Our Lady of Kaifeng Volume 2: Courtyard of the Happy Way, is a metaphor of sorts. Marah Fallowfield is the heroine and a true Libertarian of this story. Sometimes I understand where she is coming from, but other times her motivations do not resonate with me. The wonderful part about good novels is I like characters that are free to be who they are, and so many stories do not explore this. Some novels are written to a certain formula, and I enjoy stories that stray from this.
Marah, her daughter Sybil, and about 1500 other American and British expatriates living in the Shandong Province of China were mandated to stay in a Japanese concentration camp for the duration of the war, but in some ways, this camp is symbolic of how everyone is stuck in a situation where they cannot truly be free. Do we have complete liberty to do anything we truly want in life? Is our life ruled by the dollar sign, or do we truly pursue the things that bring us joy in life? Marah does not worry about how much money she makes, or her social status. Her motivations are driven by her adoration for Ted Sesame, so follows him to China to teach and live near him.
I am not a true blue Libertarian and admit I still am a liberal Democrat in my perspective on life. My ideas about equality and social justice are something I hold very near and dear, but over time, I have grown to understand the Libertarian perspective a bit more. They believe in complete freedom of choice, but I just wonder if this is realistic. Is society willing to allow everyone that much freedom? It sounds nice, and it is something to consider giving the direction things are going. It is a lofty ideal to think people will get behind the Libertarian school of thinking, but one that I do not see coming to complete fruition. Maybe I am completely wrong here, but I think a major shift in American political thinking would have to take place before these ideas were more widely accepted.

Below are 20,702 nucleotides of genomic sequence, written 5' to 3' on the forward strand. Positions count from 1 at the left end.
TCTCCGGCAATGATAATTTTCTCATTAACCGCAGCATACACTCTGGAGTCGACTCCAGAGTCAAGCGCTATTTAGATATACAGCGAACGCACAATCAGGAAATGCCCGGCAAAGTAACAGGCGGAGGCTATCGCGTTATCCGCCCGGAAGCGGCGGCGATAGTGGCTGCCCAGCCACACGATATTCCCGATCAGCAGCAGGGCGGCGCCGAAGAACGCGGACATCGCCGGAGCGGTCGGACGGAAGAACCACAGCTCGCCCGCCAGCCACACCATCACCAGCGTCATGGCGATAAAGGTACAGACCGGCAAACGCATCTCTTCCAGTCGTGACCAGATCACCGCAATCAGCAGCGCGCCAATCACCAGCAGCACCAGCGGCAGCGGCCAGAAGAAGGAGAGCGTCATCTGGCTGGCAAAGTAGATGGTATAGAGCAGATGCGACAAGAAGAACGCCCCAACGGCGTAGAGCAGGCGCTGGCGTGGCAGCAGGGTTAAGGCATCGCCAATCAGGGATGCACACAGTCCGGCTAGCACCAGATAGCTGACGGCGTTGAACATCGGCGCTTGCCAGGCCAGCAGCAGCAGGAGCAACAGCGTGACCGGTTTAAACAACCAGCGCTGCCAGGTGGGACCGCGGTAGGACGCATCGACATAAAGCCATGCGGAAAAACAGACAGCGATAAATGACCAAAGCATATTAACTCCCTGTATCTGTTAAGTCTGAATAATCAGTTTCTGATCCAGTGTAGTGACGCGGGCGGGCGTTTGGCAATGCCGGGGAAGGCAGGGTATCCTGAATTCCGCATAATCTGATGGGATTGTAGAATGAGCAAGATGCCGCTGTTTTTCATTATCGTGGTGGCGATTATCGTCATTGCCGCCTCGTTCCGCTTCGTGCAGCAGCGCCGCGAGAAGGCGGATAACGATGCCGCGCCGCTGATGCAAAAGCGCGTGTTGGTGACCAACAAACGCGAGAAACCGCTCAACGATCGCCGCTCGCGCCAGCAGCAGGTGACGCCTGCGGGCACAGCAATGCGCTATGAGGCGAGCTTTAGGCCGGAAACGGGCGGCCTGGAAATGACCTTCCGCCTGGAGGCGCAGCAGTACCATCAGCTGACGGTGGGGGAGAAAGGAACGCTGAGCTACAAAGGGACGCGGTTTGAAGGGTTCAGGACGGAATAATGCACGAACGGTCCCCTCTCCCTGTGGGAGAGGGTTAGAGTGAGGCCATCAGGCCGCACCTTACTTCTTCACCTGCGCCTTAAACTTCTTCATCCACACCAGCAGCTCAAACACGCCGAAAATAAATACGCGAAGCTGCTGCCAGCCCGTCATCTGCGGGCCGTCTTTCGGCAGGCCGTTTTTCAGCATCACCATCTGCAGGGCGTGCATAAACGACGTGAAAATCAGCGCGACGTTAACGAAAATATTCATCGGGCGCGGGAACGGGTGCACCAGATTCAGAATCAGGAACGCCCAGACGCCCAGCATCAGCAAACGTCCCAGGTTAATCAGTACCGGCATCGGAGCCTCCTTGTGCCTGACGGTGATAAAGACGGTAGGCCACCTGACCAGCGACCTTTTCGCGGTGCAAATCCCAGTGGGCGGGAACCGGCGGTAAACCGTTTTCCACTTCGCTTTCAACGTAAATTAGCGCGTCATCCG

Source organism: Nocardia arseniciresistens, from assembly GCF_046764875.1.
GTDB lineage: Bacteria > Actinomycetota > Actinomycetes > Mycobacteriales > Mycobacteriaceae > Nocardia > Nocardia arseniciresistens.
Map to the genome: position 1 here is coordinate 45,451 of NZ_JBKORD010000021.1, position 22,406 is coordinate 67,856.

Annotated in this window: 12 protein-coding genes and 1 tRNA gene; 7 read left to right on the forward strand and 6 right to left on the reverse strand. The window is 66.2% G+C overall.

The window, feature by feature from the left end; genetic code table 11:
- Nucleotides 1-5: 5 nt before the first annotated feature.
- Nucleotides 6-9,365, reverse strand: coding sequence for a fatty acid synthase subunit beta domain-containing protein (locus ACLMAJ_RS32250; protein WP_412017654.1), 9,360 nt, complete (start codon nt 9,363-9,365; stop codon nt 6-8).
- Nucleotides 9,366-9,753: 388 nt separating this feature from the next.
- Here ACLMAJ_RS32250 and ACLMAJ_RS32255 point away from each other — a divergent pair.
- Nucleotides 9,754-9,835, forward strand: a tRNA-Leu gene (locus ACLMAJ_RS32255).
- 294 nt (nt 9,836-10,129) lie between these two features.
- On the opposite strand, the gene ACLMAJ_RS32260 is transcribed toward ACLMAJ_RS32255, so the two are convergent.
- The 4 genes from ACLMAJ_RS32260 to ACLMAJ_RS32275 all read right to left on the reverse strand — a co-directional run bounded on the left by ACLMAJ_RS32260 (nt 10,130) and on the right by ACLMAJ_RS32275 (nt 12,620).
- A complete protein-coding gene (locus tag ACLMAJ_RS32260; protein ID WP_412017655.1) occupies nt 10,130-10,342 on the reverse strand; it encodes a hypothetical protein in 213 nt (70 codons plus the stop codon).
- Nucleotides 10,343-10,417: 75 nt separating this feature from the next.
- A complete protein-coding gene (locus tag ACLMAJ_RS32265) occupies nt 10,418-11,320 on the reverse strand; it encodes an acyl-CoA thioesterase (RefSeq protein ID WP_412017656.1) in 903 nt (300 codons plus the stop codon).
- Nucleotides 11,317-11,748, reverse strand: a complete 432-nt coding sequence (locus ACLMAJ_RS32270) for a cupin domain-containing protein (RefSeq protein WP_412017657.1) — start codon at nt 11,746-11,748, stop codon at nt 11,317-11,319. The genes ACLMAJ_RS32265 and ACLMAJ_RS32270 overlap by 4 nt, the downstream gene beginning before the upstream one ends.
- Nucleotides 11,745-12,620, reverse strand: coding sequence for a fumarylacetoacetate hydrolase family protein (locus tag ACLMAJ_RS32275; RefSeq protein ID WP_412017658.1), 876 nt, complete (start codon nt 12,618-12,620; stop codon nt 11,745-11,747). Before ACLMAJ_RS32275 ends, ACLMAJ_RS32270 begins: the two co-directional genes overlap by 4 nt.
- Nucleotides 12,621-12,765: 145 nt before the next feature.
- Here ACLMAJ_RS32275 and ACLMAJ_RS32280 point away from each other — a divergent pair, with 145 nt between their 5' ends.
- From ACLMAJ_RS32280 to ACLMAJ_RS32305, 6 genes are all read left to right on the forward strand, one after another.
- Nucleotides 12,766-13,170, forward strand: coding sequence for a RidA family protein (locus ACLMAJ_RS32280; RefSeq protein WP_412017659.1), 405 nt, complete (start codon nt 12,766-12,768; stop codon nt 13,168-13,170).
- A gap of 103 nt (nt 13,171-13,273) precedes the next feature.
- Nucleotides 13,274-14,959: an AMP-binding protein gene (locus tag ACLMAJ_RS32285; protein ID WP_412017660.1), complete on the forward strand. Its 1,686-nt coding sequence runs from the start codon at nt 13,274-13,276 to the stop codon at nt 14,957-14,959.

Will people ever get behind the Libertarian concept of complete personal freedom and liberty? When so much of our identity is tied to party politics and group identity, the idea of just being an American who loves freedom can be a bit scary. It means a lot o the things you read and were told for years are not always true, and sometimes quite divisive. I know I am tired of the vitriol and each side calling each other a truckload of names. Maybe I am becoming a bit campy and nostalgic, but it would be preferable if Americans could band together in the sake of unity and common ideals. However, it is up to the reader to decide what is the way forward, especially given the current environment of carnival elections.